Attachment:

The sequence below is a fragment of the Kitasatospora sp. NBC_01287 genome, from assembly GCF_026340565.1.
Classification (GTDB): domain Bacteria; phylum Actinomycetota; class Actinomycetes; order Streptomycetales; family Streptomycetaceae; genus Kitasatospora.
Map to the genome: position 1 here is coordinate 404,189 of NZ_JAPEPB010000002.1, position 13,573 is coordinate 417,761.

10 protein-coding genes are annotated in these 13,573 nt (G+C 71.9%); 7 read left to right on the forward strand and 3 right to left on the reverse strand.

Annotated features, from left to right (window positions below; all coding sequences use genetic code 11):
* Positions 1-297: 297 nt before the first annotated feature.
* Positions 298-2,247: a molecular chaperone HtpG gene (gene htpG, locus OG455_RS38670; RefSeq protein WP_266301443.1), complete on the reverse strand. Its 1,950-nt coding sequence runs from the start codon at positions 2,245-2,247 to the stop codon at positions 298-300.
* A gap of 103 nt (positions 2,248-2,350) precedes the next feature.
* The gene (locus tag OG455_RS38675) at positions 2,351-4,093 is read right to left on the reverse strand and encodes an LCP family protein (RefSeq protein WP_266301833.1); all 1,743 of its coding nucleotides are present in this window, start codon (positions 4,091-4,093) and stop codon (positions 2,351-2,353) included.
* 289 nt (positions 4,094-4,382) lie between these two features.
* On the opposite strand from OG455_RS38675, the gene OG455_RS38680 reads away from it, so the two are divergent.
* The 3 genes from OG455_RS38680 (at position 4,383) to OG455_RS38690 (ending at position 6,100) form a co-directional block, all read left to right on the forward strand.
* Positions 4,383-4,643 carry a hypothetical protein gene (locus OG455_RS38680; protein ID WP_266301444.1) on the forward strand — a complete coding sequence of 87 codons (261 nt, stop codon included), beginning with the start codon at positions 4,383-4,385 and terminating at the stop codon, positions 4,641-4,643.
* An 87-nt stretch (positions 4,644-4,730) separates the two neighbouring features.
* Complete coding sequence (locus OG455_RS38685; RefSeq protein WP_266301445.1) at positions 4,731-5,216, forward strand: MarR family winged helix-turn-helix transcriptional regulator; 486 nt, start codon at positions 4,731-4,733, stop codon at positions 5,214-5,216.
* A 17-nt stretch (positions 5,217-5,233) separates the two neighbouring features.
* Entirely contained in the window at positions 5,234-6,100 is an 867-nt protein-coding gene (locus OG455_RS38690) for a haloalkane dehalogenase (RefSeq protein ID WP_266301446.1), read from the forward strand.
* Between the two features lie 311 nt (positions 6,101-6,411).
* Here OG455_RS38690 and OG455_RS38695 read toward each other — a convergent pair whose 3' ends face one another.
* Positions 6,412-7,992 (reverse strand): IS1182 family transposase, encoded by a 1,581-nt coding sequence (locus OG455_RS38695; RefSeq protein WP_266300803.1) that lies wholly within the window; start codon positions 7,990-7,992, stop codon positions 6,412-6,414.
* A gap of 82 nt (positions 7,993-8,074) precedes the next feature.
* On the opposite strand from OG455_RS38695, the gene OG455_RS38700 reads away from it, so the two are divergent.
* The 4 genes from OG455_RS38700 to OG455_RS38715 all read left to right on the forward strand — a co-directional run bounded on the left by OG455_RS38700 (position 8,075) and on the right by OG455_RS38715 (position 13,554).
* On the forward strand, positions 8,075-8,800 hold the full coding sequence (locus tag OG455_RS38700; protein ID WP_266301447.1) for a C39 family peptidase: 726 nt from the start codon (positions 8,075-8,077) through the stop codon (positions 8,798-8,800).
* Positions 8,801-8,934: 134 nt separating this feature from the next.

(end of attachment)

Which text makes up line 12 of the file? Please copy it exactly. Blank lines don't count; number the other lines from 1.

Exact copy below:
* The 3 genes from OG455_RS38680 (at position 4,383) to OG455_RS38690 (ending at position 6,100) form a co-directional block, all read left to right on the forward strand.